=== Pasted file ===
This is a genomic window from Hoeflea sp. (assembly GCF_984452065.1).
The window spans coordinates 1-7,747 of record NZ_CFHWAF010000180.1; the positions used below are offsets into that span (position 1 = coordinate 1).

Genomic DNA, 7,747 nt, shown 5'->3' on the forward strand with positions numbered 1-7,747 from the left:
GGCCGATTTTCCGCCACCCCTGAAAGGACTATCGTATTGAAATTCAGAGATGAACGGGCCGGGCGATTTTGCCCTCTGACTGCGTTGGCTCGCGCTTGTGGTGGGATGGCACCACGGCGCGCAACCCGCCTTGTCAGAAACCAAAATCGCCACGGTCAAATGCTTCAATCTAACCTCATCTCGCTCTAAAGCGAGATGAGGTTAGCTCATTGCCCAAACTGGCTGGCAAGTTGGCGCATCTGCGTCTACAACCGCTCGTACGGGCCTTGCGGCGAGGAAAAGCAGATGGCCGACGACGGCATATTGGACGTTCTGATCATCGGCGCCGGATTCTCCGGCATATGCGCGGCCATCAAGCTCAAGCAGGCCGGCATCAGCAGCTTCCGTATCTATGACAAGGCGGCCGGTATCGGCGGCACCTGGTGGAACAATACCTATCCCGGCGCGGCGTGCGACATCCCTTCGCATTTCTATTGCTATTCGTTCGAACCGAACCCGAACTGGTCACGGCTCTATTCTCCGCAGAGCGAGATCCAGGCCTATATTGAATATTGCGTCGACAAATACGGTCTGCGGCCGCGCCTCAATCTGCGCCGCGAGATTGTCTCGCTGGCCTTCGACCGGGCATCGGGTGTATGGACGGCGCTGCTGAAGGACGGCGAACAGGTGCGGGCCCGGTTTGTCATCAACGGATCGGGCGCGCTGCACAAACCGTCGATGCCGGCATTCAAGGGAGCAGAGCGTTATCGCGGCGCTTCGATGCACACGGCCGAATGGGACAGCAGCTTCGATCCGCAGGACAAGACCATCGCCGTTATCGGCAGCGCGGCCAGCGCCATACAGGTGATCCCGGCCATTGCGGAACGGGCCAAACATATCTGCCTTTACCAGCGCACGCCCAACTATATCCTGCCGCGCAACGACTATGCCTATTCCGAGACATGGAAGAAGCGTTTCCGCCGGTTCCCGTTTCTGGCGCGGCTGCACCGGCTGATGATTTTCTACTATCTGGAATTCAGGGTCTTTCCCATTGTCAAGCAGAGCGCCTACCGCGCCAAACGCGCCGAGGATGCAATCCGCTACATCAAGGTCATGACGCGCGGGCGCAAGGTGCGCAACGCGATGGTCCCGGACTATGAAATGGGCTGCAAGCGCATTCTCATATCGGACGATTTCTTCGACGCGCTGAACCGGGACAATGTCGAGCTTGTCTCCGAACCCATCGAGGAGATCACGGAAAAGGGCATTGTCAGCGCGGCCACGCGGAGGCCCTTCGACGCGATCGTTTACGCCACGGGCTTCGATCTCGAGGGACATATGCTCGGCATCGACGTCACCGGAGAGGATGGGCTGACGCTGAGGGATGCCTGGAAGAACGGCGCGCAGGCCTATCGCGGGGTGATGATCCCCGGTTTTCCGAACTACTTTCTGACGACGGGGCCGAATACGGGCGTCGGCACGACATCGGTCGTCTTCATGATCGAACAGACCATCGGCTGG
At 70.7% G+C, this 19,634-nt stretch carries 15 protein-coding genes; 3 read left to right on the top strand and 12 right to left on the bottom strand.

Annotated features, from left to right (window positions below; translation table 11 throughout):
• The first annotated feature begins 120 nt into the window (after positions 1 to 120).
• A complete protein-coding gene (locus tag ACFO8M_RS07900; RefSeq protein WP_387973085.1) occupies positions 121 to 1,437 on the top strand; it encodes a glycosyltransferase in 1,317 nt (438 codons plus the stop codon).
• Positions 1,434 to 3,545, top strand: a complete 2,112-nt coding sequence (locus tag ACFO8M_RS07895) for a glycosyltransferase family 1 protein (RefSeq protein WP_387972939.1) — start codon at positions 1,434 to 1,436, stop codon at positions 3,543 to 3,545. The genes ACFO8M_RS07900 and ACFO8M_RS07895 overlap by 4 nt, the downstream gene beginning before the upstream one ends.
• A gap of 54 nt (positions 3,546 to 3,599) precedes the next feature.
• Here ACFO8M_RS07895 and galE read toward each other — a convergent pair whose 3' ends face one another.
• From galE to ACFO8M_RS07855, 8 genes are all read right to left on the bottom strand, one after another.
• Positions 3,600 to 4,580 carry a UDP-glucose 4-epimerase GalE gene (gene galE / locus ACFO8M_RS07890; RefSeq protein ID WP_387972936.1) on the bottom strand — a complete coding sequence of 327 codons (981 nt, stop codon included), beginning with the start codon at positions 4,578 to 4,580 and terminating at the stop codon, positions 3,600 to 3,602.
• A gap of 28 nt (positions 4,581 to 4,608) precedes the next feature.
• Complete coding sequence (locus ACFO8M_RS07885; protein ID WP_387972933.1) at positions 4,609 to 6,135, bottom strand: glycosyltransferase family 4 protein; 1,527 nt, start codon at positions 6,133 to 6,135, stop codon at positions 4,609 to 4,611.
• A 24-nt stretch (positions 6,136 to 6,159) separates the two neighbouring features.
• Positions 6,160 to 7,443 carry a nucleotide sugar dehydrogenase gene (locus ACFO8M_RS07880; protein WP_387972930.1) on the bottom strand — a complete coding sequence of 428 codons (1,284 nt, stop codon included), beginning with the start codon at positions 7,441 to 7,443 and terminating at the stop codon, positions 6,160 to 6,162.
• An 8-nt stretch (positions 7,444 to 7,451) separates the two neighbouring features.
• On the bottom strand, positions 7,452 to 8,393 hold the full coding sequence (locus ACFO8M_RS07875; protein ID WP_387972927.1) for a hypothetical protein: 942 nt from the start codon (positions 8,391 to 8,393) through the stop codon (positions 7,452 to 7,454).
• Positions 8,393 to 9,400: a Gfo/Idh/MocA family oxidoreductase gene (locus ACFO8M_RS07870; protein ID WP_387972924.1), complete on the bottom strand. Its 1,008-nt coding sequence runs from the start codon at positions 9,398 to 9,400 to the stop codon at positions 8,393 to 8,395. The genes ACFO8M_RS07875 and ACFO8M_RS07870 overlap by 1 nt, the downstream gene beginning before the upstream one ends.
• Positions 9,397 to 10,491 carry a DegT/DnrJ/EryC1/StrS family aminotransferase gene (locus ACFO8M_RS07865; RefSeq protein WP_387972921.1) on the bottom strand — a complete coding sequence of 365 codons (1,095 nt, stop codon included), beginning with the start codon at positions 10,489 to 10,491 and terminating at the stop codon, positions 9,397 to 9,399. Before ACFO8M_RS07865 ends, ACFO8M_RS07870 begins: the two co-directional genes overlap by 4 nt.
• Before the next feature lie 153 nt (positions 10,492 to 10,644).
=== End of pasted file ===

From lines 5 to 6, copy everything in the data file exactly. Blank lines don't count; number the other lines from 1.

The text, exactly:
At 70.7% G+C, this 19,634-nt stretch carries 15 protein-coding genes; 3 read left to right on the top strand and 12 right to left on the bottom strand.

Annotated features, from left to right (window positions below; translation table 11 throughout):